How to file consumer complaint for Equifax hack victims
More than 4 million people in Michigan potentially affected by hack
DETROIT – Michigan Attorney General Bill Schuette announced he has joined a multi-state investigation with over 40 other state Attorneys General and has signed on to a letter to Equifax demanding the company improve its consumer response to the breach and take steps to refund those who have already paid for a credit freeze.
In Michigan, more than 4,000,000 people may have had their personal information compromised through an alleged cyberattack on Equifax’s database.
“Over the last week, my office has worked with Attorneys General across the country to launch an investigation and issue a letter demanding better customer service from Equifax,” said Schuette. “While the investigation is ongoing, it is important that Michigan residents determine if they were affected by the breach and take steps to monitor their credit reports and their bank accounts and credit card statements, and report any suspicious activity immediately."
Complaints to the Department of Attorney General are significant and the number continues to grow.
“I strongly encourage those who believe their personal information was compromised to file a complaint with my office,” Schuette added. “It is indefensible that they be forced to pay fees to fully protect themselves from the fallout of Equifax’s data breach. I encourage everyone who has been affected to report their experience to my office.”
Letter from State Attorneys General
Schuette and other state Attorneys General issued a letter demanding Equifax reimburse the cost associated with a credit freeze for affected individuals, and their alleged failure to protect their data from a security breach.
The Attorneys General also expressed their concerns that the November 21, 2017 cutoff date for free credit monitoring for consumers is short-sighted and suggests that date be extended to at least January 31, 2018.
Ongoing Investigation into Equifax’s Cyber Security
Equifax, one of the primary credit reporting agencies in the United States, claims it learned of the breach on July 29, 2017 and that it occurred from mid-May through July 2017. The party responsible for the hack is still unknown.
Schuette has joined the a multi-state Attorneys General investigation as a member of the executive committee, and will be a leading voice in the pursuit of full disclosure from Equifax.
New Consumer Alert
Schuette also issued a new consumer alert to assist Michigan residents about important steps to protect their identity.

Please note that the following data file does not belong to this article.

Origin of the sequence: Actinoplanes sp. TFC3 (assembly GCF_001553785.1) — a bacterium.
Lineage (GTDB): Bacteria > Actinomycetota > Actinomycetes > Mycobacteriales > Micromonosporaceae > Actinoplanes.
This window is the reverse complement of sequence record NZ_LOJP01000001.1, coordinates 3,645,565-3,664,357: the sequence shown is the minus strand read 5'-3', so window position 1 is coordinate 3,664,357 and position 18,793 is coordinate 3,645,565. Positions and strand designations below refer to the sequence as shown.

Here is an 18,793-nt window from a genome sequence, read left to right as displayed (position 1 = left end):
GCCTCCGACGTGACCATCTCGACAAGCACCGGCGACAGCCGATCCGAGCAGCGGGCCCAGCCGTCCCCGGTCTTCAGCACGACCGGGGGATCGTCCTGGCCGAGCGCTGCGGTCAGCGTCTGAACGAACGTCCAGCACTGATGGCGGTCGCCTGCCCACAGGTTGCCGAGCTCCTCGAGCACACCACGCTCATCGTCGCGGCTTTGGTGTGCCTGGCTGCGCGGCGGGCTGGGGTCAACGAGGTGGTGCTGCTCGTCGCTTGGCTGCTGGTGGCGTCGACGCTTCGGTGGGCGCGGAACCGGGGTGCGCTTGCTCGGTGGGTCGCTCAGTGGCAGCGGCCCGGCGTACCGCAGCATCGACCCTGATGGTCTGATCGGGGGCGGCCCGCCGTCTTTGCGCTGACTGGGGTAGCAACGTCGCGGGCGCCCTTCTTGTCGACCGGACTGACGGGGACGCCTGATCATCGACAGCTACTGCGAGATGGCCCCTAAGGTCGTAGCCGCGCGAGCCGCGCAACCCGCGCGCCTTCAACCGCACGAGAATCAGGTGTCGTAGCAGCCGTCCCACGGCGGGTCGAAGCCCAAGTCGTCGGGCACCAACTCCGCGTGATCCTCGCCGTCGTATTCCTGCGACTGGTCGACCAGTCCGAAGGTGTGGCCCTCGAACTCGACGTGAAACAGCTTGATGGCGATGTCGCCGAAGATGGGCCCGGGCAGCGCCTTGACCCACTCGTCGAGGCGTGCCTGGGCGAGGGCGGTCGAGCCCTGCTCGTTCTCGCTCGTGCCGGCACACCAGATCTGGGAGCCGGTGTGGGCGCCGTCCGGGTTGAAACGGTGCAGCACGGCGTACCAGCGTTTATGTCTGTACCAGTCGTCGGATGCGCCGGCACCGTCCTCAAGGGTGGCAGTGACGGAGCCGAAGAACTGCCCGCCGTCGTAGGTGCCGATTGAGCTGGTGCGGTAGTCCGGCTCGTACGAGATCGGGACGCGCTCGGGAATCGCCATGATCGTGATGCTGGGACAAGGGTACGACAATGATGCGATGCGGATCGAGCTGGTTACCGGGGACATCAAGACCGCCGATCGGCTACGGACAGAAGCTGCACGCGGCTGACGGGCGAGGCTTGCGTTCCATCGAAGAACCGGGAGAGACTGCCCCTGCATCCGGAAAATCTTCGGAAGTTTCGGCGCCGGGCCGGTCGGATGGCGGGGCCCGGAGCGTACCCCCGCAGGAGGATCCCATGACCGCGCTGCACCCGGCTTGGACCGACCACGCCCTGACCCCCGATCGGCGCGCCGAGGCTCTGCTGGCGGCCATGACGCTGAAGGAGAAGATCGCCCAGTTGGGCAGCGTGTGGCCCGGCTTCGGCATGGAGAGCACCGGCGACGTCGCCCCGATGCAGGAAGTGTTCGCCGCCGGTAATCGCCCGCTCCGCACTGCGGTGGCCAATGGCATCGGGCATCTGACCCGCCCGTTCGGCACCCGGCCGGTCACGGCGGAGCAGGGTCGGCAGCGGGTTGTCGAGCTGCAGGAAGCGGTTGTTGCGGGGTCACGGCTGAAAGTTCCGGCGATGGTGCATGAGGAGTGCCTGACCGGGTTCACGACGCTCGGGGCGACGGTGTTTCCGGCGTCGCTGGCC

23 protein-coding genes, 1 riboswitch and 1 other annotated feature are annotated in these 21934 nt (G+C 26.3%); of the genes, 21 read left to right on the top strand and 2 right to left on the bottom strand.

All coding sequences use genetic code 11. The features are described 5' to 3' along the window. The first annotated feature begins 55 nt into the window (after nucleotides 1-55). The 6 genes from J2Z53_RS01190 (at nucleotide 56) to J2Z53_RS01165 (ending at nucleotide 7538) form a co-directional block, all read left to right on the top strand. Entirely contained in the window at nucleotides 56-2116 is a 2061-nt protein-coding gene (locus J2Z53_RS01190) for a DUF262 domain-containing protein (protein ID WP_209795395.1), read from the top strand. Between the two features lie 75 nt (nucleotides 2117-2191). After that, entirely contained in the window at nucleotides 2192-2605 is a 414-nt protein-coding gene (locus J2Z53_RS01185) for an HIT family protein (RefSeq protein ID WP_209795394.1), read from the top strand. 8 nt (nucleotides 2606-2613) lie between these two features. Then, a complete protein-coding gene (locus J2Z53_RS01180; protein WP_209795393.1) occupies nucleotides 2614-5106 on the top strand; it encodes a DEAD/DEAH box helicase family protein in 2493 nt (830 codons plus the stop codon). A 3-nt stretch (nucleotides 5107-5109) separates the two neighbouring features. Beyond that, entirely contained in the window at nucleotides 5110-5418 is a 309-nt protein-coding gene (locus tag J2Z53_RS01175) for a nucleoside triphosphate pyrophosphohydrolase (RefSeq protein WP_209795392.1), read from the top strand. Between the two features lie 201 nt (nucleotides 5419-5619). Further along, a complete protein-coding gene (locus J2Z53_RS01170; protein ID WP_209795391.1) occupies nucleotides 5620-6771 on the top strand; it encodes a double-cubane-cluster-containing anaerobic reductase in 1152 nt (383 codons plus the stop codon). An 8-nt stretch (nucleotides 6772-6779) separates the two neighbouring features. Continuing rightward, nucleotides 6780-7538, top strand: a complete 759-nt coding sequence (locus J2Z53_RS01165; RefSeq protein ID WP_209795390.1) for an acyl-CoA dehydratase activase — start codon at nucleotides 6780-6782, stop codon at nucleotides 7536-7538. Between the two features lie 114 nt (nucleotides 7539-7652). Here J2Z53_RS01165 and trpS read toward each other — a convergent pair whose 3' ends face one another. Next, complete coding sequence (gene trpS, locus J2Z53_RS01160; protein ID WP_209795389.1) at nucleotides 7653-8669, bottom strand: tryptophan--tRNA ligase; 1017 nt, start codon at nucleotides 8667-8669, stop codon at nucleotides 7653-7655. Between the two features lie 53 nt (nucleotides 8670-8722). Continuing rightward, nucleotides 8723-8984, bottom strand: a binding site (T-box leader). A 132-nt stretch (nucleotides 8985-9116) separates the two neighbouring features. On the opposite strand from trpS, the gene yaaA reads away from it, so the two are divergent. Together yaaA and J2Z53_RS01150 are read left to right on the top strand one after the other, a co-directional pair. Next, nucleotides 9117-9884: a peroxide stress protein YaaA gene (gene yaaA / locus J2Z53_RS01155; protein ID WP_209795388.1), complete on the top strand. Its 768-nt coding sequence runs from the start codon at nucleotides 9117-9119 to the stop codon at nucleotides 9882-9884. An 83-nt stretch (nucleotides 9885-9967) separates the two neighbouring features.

The alert provides directions on how to determine if you were affected by the Equifax breach, request a credit report and freeze, and rights for consumers affected by this breach.
Michigan Law and Identity Theft
Under Michigan’s Identity Theft Protection Act, MCL 445.72(1) requires that notice be provided to Michigan residents when that resident’s “personal information” was breached. MCL 445.72 lays out the notice requirements when a security breach impacts Michigan residents and provides the attorney general with authority to bring an action to recover a civil fine.
How to File a Complaint
Consumer Protection Division P.O. Box 30213 Lansing, MI 48909-7713 Facsimile: 517-241-3771.
To file online go to Online Consumer Complaint/Inquiry, otherwise send by regular mail or fax as listed above. If you have any questions, please call the Consumer Protection Division Monday through Friday from 8:30 AM to 4:30 PM at 517-373-1140 or toll free 877-765-8388.
More from Innovis
Do you want to limit access to your Innovis Credit Report?
A Security Freeze prevents your Innovis Credit Report from being accessed by most third parties in connection with an application for new credit. With a Security Freeze in place, you will need to take special steps when you wish to apply for any type of credit. Third parties that still have access to your Innovis Credit Report when a Security Freeze is in place include:
- Companies that have current accounts or relationships with you
- Collection agencies acting on behalf of companies that have a current account or existing relationship with you
- Credit monitoring companies
- State or local agencies including law enforcement or child support agencies
- Federal government agencies as permitted under the Fair Credit Reporting Act
Innovis Security Freeze Options
You can request a Security Freeze or manage an existing Security Freeze:
- Online: Submit the Security Freeze Request Online form.
- Phone: 1-800-540-2505
- Mail: Complete the Security Freeze Request by Mail form.
- Walk in: 875 Greentree Road, 8 Parkway Center, Pittsburgh, PA 15220
A Security Freeze will be placed on your Innovis Credit Report after your request has been received and your identity has been verified. You will receive a confirmation letter by mail that contains a 10-digit Security Freeze Confirmation Number. You can request a replacement Security Freeze Confirmation Number or a lift pin online, by phone, or by mail.
Visit Innovis' Learning Center for more information about Security Freezes and your rights as a consumer.
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